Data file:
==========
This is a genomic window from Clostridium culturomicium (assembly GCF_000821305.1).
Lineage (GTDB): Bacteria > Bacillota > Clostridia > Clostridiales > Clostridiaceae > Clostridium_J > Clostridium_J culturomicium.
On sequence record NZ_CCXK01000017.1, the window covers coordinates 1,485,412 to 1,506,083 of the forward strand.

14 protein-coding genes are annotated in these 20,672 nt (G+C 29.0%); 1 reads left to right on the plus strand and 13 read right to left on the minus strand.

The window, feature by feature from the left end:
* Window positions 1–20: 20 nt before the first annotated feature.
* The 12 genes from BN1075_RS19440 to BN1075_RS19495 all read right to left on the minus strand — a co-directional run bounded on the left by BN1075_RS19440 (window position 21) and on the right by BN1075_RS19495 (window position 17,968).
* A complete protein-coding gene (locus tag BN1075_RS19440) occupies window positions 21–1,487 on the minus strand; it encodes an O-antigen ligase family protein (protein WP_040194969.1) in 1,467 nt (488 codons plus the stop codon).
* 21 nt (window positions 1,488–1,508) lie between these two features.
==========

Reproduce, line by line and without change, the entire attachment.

This is a genomic window from Clostridium culturomicium (assembly GCF_000821305.1).
Lineage (GTDB): Bacteria > Bacillota > Clostridia > Clostridiales > Clostridiaceae > Clostridium_J > Clostridium_J culturomicium.
On sequence record NZ_CCXK01000017.1, the window covers coordinates 1,485,412 to 1,506,083 of the forward strand.

14 protein-coding genes are annotated in these 20,672 nt (G+C 29.0%); 1 reads left to right on the plus strand and 13 read right to left on the minus strand.

The window, feature by feature from the left end:
* Window positions 1–20: 20 nt before the first annotated feature.
* The 12 genes from BN1075_RS19440 to BN1075_RS19495 all read right to left on the minus strand — a co-directional run bounded on the left by BN1075_RS19440 (window position 21) and on the right by BN1075_RS19495 (window position 17,968).
* A complete protein-coding gene (locus tag BN1075_RS19440) occupies window positions 21–1,487 on the minus strand; it encodes an O-antigen ligase family protein (protein WP_040194969.1) in 1,467 nt (488 codons plus the stop codon).
* 21 nt (window positions 1,488–1,508) lie between these two features.